Defining the chemical space for ligands of odorant - binding proteins

Lead Research Organisation: Rothamsted Research
Department Name: Unlisted

Abstract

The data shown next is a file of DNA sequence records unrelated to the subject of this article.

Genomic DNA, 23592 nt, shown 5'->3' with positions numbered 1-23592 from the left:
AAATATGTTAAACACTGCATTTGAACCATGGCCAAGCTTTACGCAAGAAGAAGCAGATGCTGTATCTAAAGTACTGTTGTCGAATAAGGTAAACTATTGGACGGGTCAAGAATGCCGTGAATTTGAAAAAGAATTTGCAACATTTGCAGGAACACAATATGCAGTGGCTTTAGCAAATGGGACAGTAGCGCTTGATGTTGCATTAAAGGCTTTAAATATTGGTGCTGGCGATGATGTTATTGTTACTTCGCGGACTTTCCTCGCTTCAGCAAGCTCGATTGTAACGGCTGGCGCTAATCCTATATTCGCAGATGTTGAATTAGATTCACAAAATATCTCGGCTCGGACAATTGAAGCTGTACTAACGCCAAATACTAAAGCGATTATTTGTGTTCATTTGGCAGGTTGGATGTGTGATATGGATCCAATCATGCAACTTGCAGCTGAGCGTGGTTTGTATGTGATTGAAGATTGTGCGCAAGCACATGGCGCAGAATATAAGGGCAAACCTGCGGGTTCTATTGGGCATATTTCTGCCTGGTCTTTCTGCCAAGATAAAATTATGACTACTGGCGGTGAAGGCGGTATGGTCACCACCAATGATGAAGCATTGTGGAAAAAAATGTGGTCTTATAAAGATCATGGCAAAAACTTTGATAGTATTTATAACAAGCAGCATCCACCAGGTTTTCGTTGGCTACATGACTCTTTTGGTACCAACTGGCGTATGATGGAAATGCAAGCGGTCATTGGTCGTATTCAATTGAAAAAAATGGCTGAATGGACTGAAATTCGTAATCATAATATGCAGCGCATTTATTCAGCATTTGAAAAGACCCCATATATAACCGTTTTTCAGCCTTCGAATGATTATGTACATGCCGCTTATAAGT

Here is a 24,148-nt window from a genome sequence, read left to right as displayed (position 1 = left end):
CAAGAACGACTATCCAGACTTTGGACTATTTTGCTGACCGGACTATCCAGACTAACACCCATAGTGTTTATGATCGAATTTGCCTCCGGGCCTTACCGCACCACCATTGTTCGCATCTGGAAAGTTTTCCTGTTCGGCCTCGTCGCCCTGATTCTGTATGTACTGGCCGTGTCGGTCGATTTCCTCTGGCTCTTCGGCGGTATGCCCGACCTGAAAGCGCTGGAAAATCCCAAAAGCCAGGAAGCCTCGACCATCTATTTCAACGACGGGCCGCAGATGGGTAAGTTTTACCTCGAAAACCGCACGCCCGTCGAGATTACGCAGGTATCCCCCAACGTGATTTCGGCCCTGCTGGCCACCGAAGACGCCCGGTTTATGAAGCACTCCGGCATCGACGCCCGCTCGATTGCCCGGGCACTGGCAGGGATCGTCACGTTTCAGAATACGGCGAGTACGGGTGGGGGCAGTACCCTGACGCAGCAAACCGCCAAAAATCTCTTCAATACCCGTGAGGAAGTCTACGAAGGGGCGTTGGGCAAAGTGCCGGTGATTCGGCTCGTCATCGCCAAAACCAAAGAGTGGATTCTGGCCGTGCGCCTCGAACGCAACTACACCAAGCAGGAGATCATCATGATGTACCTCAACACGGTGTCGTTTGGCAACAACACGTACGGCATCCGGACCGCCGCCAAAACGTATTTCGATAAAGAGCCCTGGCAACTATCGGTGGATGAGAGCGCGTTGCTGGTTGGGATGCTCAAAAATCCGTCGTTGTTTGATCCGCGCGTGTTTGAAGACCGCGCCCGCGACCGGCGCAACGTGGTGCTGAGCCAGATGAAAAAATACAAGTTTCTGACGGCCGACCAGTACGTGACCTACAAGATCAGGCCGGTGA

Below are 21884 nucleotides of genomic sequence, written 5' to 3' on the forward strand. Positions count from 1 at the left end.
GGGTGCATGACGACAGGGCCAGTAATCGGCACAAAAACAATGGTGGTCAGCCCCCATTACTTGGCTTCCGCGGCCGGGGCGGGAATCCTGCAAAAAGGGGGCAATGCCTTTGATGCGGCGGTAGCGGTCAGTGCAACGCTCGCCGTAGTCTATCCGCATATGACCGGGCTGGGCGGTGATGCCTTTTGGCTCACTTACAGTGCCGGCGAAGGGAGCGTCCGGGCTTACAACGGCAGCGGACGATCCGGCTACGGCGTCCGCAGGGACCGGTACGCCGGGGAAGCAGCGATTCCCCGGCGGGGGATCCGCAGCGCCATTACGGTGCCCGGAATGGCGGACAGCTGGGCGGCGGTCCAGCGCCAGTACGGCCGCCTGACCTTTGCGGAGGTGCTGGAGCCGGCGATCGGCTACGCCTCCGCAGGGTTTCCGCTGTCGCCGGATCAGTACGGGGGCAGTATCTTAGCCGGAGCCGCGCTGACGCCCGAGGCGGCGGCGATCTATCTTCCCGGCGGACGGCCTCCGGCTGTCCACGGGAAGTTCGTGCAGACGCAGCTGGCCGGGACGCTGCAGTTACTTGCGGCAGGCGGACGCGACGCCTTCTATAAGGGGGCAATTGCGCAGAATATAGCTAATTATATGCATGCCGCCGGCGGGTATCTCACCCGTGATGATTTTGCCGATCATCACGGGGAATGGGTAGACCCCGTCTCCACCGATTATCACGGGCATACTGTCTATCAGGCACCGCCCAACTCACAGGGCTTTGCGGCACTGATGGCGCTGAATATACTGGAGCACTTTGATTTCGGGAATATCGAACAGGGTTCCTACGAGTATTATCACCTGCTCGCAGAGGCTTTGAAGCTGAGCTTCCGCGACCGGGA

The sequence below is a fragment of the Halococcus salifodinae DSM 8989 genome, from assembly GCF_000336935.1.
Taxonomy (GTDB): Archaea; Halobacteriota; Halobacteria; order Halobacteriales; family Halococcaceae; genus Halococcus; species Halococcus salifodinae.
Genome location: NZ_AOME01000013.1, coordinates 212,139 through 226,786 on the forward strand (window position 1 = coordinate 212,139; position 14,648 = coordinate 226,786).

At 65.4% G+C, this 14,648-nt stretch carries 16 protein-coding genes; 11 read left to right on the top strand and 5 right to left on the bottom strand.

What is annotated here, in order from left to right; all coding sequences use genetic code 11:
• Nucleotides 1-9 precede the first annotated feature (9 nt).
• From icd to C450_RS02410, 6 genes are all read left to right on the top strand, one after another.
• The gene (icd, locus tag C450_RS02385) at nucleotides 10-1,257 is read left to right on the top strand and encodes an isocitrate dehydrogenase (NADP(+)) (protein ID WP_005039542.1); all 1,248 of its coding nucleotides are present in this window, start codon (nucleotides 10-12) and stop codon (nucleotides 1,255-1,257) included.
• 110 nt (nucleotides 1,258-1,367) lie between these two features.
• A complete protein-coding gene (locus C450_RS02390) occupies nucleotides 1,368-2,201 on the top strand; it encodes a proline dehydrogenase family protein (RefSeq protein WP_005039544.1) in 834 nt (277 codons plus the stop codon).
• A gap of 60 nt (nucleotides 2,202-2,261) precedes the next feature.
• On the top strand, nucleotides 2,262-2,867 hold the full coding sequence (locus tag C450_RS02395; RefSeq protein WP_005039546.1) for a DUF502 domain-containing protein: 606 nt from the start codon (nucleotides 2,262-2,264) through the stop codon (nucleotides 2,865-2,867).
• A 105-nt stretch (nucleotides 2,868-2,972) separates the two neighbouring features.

We will investigate interactions between olfactory ligands of Drosophila melanogaster and odorant-binding proteins (OBPs) involved in their peripheral perception. Objectives:1) Construction of libraries of known ligands and interaction with OBPs:Libraries of known semiochemicals for D. melanogaster will be brought into contact with each recombinant OBP. Interactions will be monitored by determining which compounds are removed from the libraries. 2) Production of recombinant OBPs:D. melanogaster genes encoding putative OBPs will be screened for expression in antennae by RT-PCR. The selected cDNAs will be expressed into recombinant proteins and the proteins purified. 3) Testing of natural metabolites for interactions with OBPs:To complete the list of semiochemicals studied, we will screen collections of other compounds relating to insect/insect interactions or attraction to environmental cues. 4) Definition of chemical space for semiochemicals to bind to OBPs:A small number of OBPs that bind either one or a subset of ligands will be interacted with synthetic analogues to describe the chemical space required for OBP interaction. 5) Use of spectroscopic and other physical systems for confirming ligand-protein interactions:Ligands labelled with either stable isotopes (13C, 2H) or fluorine will be interacted with OBPs to determine whether slow or fast exchange binding occurs in solution. Nuclear overhauser coupling experiments will determine features of the binding site. 6) NMR spectroscopic identification of binding site amino acids:Recombinant OBPs expressed in the presence of 15N will allow detection of the OBP by 15N/1H HSQC 2D and determination of the amino acids involved in binding. 7) Design of novel ligands and identification of anthropogenic ligands binding to a particular OBP:The definition of chemical space for OBPs will allow the design of chemicals that act as suicide or alternative ligands for development in pest control and biosensors.

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